Virginia cuts Northrop Grumman loose 10 months early
May 21, 2018
The commonwealth's technology agency is exercising a clause in the 13-year contract that allows for early termination.
The state will be the first to pursue an alternative plan to the one led by FirstNet and AT&T to establish a nationwide public safety communications network.
Jake Williams is currently the Associate Publisher & Director of Strategic Initiatives for StateScoop, based in Washington, D.C., where h...
New Hampshire officially became on Thursday the first state to opt out of FirstNet, the nationwide communications network for first responders.
"New Hampshire's Statewide Interoperability Executive Committee determined from a technical standpoint that an opt-out of FirstNet is far and away our best option," Gov. Chris Sununu, a Republican, said in a statement. "After reviewing the report from the FirstNet Opt-Out Review Committee, it is clear that while an opt-out decision comes with regulatory and financial risks, those risks can be mitigated through the safeguards and contractual provisions that the committee has recommended."
The announcement comes a little more than a month after Sununu announced the creation of a committee by executive order to review the risks associated with the pursuit of an opt-out plan. Now, the state will begin negotiations with Rivada Networks, which has the exclusive right to negotiate a contract for the development, provision and implementation of an opt-out plan for the state after the state entered into a no-commitment agreement with the company earlier this year.
“Rivada is honored to have the opportunity to build a world-class public safety [network] for the Granite State,” Rivada Networks Chairman and CEO Declan Ganley said in a statement. “Now the real work of transforming New Hampshire’s public safety communications can begin.”
The New Hampshire alternative network will be required to be interoperable with the nationwide network powered by FirstNet.
Ganley said in the statement that he and Rivada “look forward” to other states joining New Hampshire in building their own networks that will be interoperable with the nationwide network operated by FirstNet and AT&T.
“Rivada and its partners are ready to work with FirstNet and the states to roll out state [networks] in any state that opts to follow this bottom-up approach to emergency communications,” Ganley said.
In his statement, Sununu said the Rivada plan "has the potential to provide immense value" to the state, including "unparalleled" investments in public safety infrastructure that would lead to "near universal coverage" on the new network.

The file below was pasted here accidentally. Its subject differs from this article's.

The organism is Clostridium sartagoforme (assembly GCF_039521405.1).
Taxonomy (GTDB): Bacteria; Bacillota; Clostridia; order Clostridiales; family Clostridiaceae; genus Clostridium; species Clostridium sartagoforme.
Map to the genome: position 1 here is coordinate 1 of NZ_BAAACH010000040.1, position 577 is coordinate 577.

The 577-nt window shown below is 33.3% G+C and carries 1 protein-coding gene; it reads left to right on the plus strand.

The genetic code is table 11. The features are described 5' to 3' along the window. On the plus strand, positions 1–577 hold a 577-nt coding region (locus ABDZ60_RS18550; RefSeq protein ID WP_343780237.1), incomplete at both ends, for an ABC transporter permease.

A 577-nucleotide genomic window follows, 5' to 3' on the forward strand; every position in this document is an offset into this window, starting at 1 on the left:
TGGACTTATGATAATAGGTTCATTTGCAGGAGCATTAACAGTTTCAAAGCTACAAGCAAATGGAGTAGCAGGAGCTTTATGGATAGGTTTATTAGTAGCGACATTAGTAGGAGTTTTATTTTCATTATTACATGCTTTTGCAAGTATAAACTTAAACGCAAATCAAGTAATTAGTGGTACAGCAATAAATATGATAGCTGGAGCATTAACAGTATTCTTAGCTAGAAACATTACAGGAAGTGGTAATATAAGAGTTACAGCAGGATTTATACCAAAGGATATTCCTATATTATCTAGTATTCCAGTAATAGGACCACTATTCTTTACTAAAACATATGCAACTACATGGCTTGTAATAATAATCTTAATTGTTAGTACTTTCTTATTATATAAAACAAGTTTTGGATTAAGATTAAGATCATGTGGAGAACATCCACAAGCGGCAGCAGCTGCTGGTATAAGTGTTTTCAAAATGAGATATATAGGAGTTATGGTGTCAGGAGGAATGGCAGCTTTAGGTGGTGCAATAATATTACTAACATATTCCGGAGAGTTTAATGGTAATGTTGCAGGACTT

"If we successfully navigate the opt-out path, New Hampshire will retain a level of control that it would not have enjoyed in an opt-in scenario," Sununu said. "I am pleased that we have the opportunity to pursue a plan that will provide the maximum benefit to our public safety community and all of our citizens. New Hampshire deserves nothing less."
For months leading up to the opt-out decision, New Hampshire was the only state to have an official opt-out plan in place, In November, however, Colorado joined New Hampshire in selecting Rivada as its alternative plan provider — should the state decide to opt out.
In addition to Colorado and New Hampshire, several states — including California, Washington, Oregon and Wisconsin — have issued requests for proposal to explore the ramifications of an opt-out. Multiple states that have issued those RFPs, however, have ended up opting into FirstNet, including Alabama, Arizona, Michigan and Virginia.
The selection of Rivada Networks to construct and operate New Hampshire’s alternative plan is a boon to the company, which was disqualified from competing on the original nationwide network for FirstNet bid after the Department of Interior determined that the consortium of companies competing on the bid led by Rivada “lacked relevant experience managing subcontracts” and “lacked financial stability” to operate the nationwide network.
In a statement to StateScoop, a FirstNet spokesperson said the agency “worked closely” with all of the states and territories in the lead up to the opt-in/opt-out decision.
“[FirstNet worked] to help them make the most informed decision for their public safety communities, and we support a state’s right to choose whether to opt in to the FirstNet Network or take on the responsibility of deploying the state radio access portion of the network,” the spokesperson said.
“With New Hampshire’s announcement to opt out and deploy their state RAN, FirstNet looks forward to continuing to work with the state following the successful completion of the opt-out process to deliver an interoperable, nationwide network to public safety,” the spokesperson said.
States across the country have until Dec. 28 to decide whether to opt in or out. In the event that a state declines to make a decision by that date, that state will automatically be opted in to the network. At time of publication, 35 states and territories have opted in to the network.